June 15th, 2012 | Published in commentary
The basic idea that is presented is that book covers are dead. In a digital marketplace, the book art is no longer the primary thing that a reader has to go by when trying to decided whether or not to give an unfamiliar book a shot. Now we look for metrics, namely aggregate reviews. To compound that, the cover is no longer life-sized, but has been compressed down to a thumbnail next to an Amazon listing or removed entirely by browsing your ereader’s list of books and then jumping immediately to the text itself, bypassing all of the hard work that a designer has put into it.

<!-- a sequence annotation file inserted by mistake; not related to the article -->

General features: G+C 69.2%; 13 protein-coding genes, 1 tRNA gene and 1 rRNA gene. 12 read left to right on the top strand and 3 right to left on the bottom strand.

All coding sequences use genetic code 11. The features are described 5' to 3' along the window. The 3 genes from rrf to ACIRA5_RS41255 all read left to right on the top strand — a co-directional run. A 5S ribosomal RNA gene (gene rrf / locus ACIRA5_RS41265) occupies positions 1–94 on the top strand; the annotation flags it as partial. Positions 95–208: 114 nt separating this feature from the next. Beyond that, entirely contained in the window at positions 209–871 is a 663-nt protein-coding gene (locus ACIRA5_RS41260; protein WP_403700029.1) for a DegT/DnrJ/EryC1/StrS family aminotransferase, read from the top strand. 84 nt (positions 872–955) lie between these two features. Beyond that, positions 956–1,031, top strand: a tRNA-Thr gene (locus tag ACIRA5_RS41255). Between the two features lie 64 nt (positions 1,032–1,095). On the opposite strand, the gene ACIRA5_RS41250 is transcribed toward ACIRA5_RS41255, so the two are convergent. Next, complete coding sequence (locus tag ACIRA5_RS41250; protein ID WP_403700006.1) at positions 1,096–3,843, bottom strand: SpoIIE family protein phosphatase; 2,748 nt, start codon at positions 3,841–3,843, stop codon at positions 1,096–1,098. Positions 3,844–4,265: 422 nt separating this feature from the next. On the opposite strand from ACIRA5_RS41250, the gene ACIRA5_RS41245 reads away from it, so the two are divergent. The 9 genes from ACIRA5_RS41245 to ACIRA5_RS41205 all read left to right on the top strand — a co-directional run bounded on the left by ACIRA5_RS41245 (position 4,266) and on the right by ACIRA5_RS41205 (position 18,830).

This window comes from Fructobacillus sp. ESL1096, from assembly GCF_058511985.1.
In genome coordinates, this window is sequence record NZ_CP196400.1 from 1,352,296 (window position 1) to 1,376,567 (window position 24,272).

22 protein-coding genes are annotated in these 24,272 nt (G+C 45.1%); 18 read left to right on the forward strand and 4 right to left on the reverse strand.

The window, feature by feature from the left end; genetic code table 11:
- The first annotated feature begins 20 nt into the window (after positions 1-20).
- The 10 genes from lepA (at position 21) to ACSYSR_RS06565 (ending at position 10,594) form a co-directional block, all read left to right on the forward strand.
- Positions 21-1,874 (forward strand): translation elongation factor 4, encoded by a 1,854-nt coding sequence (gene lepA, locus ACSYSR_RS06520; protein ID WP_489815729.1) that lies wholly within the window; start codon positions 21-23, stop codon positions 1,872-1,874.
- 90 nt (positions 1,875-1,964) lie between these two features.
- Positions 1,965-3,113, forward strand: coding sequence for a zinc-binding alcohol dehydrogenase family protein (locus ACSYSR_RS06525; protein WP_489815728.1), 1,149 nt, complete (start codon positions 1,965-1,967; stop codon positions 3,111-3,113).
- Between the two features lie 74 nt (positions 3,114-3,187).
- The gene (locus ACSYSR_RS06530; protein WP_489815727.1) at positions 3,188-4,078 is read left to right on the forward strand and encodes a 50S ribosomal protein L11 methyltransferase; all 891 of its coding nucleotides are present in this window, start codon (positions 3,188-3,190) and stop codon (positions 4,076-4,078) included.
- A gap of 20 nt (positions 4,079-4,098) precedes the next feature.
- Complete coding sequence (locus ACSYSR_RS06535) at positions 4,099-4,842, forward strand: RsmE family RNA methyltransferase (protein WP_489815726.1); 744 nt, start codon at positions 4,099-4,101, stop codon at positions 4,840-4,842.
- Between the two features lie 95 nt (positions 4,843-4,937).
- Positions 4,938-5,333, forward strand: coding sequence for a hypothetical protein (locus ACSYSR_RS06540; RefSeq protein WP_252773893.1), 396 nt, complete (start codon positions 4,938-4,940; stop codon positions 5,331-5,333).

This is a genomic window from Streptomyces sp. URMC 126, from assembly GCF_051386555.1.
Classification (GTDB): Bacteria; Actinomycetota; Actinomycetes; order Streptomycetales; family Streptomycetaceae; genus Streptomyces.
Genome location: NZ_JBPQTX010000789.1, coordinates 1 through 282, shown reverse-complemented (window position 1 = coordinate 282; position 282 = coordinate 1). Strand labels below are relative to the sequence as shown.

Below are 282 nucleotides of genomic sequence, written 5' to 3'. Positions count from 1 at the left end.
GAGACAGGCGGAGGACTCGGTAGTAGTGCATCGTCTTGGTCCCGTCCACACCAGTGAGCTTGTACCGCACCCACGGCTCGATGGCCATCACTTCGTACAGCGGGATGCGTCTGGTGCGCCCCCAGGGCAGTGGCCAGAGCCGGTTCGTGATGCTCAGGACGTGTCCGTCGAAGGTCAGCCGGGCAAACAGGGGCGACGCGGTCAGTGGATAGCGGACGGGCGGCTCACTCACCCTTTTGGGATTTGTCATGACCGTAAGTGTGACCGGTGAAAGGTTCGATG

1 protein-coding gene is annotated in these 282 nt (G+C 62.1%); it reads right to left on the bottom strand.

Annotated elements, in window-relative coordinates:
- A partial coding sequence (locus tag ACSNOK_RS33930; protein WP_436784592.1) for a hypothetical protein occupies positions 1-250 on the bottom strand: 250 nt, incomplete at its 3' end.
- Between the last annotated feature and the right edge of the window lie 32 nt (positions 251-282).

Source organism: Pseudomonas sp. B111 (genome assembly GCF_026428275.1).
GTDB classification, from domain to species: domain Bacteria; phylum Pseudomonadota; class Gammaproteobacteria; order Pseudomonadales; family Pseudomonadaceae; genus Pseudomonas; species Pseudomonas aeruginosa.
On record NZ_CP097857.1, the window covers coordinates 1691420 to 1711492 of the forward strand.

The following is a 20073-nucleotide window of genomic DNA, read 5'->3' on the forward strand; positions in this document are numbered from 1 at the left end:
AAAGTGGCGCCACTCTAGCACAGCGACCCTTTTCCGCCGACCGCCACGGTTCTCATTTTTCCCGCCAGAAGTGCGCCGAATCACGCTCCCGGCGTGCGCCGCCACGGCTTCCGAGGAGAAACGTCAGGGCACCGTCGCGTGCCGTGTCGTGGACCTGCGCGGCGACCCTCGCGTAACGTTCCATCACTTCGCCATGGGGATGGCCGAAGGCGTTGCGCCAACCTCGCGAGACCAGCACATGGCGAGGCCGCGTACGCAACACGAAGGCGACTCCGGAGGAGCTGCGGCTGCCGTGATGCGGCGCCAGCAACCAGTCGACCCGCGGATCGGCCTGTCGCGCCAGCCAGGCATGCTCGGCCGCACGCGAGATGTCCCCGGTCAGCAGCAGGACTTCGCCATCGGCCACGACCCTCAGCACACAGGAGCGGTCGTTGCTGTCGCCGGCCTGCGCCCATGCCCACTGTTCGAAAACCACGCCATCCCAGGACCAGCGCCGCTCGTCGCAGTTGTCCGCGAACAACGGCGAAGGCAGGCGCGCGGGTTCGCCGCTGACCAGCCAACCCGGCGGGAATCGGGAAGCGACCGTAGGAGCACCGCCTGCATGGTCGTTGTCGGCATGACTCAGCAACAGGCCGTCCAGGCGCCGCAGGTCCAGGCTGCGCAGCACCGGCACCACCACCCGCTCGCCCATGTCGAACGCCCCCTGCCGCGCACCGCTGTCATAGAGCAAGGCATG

This is the point where the essay could have gone off the rails, lamenting about a bit of beauty fading silently from the world. But it doesn’t. Instead, he reminds us that all of the artistic features of a physical book have arisen from and evolved out of the physical requirements. This new medium, then is not so much a loss as an opportunity to do something new and exciting.
What is the future of book covers? Who knows. But I, for one, am excited to see where this leads.